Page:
Neurological Consequences of Diabetic Ketoacidosis at Initial Presentation of Type 1 Diabetes in a Prospective Cohort Study of Children
- Fergus J. Cameron1⇑,
- Shannon E. Scratch1,
- Caroline Nadebaum1,
- Elisabeth A. Northam2,
- Ildiko Koves1,
- Juliet Jennings1,
- Kristina Finney3,
- Jeffrey J. Neil3,
- R. Mark Wellard4,
- Mark Mackay5,
- Terrie E. Inder3,
- on behalf of the DKA Brain Injury Study Group
- 1Department of Endocrinology and Diabetes, Royal Children’s Hospital, Murdoch Children’s Research Institute, University of Melbourne, Melbourne, VIC, Australia
- 2Department of Psychology, Royal Children’s Hospital, Murdoch Children’s Research Institute, University of Melbourne, Melbourne, VIC, Australia
- 3Washington University, St. Louis, MO
- 4Queensland University of Technology, Brisbane, QLD, Australia
- 5Department of Neurology, Royal Children’s Hospital, Murdoch Children’s Research Institute, University of Melbourne, Melbourne, VIC, Australia
- Corresponding author: Fergus J. Cameron, .
OBJECTIVE To investigate the impact of new-onset diabetic ketoacidosis (DKA) during childhood on brain morphology and function.
RESEARCH DESIGN AND METHODS Patients aged 6–18 years with and without DKA at diagnosis were studied at four time points: <48 h, 5 days, 28 days, and 6 months postdiagnosis. Patients underwent magnetic resonance imaging (MRI) and spectroscopy with cognitive assessment at each time point. Relationships between clinical characteristics at presentation and MRI and neurologic outcomes were examined using multiple linear regression, repeated-measures, and ANCOVA analyses.
RESULTS Thirty-six DKA and 59 non-DKA patients were recruited between 2004 and 2009. With DKA, cerebral white matter showed the greatest alterations with increased total white matter volume and higher mean diffusivity in the frontal, temporal, and parietal white matter. Total white matter volume decreased over the first 6 months. For gray matter in DKA patients, total volume was lower at baseline and increased over 6 months. Lower levels of N-acetylaspartate were noted at baseline in the frontal gray matter and basal ganglia. Mental state scores were lower at baseline and at 5 days. Of note, although changes in total and regional brain volumes over the first 5 days resolved, they were associated with poorer delayed memory recall and poorer sustained and divided attention at 6 months. Age at time of presentation and pH level were predictors of neuroimaging and functional outcomes.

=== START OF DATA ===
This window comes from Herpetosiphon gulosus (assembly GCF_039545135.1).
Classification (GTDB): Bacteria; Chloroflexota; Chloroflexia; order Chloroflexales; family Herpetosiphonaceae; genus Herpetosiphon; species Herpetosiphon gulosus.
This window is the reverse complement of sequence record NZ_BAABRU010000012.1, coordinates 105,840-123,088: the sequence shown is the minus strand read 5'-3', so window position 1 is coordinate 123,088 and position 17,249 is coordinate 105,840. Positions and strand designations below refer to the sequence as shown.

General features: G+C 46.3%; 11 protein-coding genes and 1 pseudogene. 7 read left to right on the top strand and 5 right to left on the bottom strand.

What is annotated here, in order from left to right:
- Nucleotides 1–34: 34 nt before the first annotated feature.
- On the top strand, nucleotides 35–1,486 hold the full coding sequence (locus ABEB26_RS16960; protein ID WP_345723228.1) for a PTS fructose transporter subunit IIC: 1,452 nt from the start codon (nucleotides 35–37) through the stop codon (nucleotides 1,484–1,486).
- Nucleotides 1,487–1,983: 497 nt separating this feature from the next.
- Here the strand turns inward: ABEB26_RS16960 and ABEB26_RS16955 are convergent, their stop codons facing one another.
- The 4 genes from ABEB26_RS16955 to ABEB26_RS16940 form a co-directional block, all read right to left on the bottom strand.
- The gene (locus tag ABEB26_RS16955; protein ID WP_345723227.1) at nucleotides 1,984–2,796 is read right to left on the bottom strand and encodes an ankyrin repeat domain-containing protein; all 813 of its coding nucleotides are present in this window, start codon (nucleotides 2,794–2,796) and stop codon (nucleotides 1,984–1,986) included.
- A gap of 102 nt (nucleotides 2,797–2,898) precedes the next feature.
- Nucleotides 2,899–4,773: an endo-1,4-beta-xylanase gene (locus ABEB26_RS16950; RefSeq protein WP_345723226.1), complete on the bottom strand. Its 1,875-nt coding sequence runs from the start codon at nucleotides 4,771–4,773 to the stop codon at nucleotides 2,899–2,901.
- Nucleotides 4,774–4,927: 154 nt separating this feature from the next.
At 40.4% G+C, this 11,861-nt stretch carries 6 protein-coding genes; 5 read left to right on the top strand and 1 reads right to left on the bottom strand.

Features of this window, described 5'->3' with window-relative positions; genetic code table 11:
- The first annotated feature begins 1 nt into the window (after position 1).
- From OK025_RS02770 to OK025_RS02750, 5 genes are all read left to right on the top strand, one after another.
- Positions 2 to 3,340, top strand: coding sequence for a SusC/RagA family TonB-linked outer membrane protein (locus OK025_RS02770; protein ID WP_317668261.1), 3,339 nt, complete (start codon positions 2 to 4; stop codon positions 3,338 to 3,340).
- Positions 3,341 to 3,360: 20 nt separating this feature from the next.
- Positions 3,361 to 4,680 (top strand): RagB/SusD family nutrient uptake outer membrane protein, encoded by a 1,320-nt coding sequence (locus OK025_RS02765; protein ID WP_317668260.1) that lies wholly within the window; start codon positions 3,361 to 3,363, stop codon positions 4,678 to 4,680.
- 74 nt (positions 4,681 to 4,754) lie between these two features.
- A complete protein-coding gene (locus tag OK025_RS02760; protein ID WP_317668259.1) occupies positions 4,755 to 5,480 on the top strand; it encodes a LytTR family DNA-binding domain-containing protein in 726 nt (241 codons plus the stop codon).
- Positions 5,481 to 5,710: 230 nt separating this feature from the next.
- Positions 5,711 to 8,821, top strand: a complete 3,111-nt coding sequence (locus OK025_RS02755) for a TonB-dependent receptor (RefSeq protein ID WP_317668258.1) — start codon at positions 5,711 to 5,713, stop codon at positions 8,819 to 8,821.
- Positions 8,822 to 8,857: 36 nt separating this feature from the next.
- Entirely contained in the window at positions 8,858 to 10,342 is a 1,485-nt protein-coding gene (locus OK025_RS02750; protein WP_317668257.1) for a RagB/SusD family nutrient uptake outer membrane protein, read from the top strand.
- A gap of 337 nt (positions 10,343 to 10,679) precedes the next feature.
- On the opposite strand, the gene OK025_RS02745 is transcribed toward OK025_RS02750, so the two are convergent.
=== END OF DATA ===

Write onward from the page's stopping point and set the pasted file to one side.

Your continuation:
CONCLUSIONS DKA at type 1 diabetes diagnosis results in morphologic and functional brain changes. These changes are associated with adverse neurocognitive outcomes in the medium term.
This article contains Supplementary Data online at http://care.diabetesjournals.org/lookup/suppl/doi:10.2337/dc13-1904/-/DC1.
A slide set summarizing this article is available online.
- Received August 12, 2013.
- Accepted February 15, 2014.
- © 2014 by the American Diabetes Association.
Readers may use this article as long as the work is properly cited, the use is educational and not for profit, and the work is not altered. See http://creativecommons.org/licenses/by-nc-nd/3.0/ for details.